April 2011
Volume 52, Issue 14
ARVO Annual Meeting Abstract  |   April 2011
Highlighting Of Corneal Structural Changes In Diabetic Goto-kakizaki Rat By Confocal Microscopy
Author Affiliations & Notes
  • Laura Kowalczuk
    Physiopathology of Ocular Diseases, INSERM, Paris, France
  • Jean-Louis Bourges
    Ophthalmology, Hotel-Dieu Hospital, Paris Descartes Univ, APHP, INSERM, Paris, France
  • Samy Omri
    Physiopathology of Ocular Diseases, INSERM, Paris, France
  • Patricia Lassiaz
    Physiopathology of Ocular Diseases, INSERM, Paris, France
  • Jean-Claude Jeanny
    Physiopathology of Ocular Diseases, INSERM, Paris, France
  • Francine F. Behar-Cohen
    Ophthalmology, Hotel Dieu de Paris, Universite Paris Descartes, Paris, France
  • Footnotes
    Commercial Relationships  Laura Kowalczuk, None; Jean-Louis Bourges, None; Samy Omri, None; Patricia Lassiaz, None; Jean-Claude Jeanny, None; Francine F. Behar-Cohen, None
  • Footnotes
    Support  None
Investigative Ophthalmology & Visual Science April 2011, Vol.52, 1742. doi:
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      Laura Kowalczuk, Jean-Louis Bourges, Samy Omri, Patricia Lassiaz, Jean-Claude Jeanny, Francine F. Behar-Cohen; Highlighting Of Corneal Structural Changes In Diabetic Goto-kakizaki Rat By Confocal Microscopy. Invest. Ophthalmol. Vis. Sci. 2011;52(14):1742.

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      © ARVO (1962-2015); The Authors (2016-present)

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Purpose: : This study aimed to evaluate morphological changes in various corneal layers of the Goto-Kakizaki (GK) rats, a spontaneous model of type 2 diabetes.

Methods: : Thirteen-week-year-old (n=6 eyes) and one-year-old (n=6 eyes) GK rats were included in the study. A corneal confocal microscope was used to generate in vivo images of the corneal microstructures which were compared to those of non-diabetic rats. Morphological changes were observed by histological analysis. The distribution of OX-42 and sFlt-1 were examined by immunochemistry.

Results: : In vivo, corneal abnormalities were observed in GK rats as early as 13 weeks of age. Epithelial basal membrane was irregular with focal thickening area and adjacent hyper-reflective deposits. On histology, the epithelium of diabetic cornea showed increased layers of proliferative cells and decreased layers of superficial cells together with inflammatory cell infiltration in the anterior stroma which were OX-42 positive. In the stroma, confocal microscopy highlighted cell infiltration in young, as well as, in old diabetic rats. Interestingly confocal in vivo imaging allowed visualizing corneal peripheral neovessels on 360° in one of the older GK rats. In non vascularized diabetic cornea, the distribution of sFlt-1 was more pronounced in the anterior stroma than in non diabetic corneas. At the Descemet membrane, a hyper-signal under the form of deposit was observed by confocal microscopy in the peripheral corneal of the younger GK rats, and in all the cornea of the older ones. This observation was also made with a lesser extent in the old non-diabetic rats, but not in the younger ones, suggesting that diabetes amplified a phenomenon due to ageing.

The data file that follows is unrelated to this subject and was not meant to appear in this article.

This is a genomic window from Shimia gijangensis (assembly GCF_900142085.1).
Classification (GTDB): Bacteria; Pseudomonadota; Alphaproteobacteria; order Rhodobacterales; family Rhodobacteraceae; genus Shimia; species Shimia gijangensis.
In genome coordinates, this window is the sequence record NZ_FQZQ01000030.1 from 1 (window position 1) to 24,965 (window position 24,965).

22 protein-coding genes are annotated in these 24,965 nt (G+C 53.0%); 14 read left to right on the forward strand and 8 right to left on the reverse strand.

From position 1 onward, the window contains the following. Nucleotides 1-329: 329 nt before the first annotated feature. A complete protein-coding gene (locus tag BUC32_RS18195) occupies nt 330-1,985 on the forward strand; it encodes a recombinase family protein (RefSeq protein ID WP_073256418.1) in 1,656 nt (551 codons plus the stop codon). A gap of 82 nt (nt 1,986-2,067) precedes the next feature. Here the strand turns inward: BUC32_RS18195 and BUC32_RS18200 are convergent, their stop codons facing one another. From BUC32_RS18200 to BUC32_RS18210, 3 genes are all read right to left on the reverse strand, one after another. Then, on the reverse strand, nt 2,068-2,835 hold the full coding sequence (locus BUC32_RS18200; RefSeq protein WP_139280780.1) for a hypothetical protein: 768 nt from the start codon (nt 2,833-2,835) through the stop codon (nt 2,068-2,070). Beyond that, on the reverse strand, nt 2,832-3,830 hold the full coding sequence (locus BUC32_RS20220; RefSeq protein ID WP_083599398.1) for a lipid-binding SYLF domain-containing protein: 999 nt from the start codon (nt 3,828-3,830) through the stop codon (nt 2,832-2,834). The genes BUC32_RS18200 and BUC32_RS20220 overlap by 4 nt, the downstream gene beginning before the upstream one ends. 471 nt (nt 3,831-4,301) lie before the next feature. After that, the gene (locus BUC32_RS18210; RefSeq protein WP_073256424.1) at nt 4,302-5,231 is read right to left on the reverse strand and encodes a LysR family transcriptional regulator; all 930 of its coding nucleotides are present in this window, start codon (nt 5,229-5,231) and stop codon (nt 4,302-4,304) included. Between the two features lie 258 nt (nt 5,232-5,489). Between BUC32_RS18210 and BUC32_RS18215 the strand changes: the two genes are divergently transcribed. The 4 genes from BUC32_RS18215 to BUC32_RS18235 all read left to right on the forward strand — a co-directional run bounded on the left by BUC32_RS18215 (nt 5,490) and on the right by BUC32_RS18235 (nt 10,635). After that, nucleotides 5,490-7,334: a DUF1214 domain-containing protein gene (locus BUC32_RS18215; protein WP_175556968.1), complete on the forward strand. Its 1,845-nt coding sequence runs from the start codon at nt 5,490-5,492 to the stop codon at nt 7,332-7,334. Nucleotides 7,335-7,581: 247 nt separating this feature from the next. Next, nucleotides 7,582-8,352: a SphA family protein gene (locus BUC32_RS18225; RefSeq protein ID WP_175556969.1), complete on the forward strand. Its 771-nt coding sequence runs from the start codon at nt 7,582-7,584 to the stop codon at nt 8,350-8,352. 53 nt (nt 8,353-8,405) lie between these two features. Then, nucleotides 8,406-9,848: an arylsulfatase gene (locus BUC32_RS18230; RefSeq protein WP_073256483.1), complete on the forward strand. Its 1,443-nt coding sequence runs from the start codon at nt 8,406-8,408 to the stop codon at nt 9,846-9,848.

Conclusions: : Pathological findings are observed early in the development of diabetes in GK rats. Such abnormalities increased with age and could predispose to corneal pathologies. Whether corneal abnormalization precedes diabetic retinopathy in patients remains to be demonstrated.

Keywords: diabetes • cornea: basic science • microscopy: confocal/tunneling 

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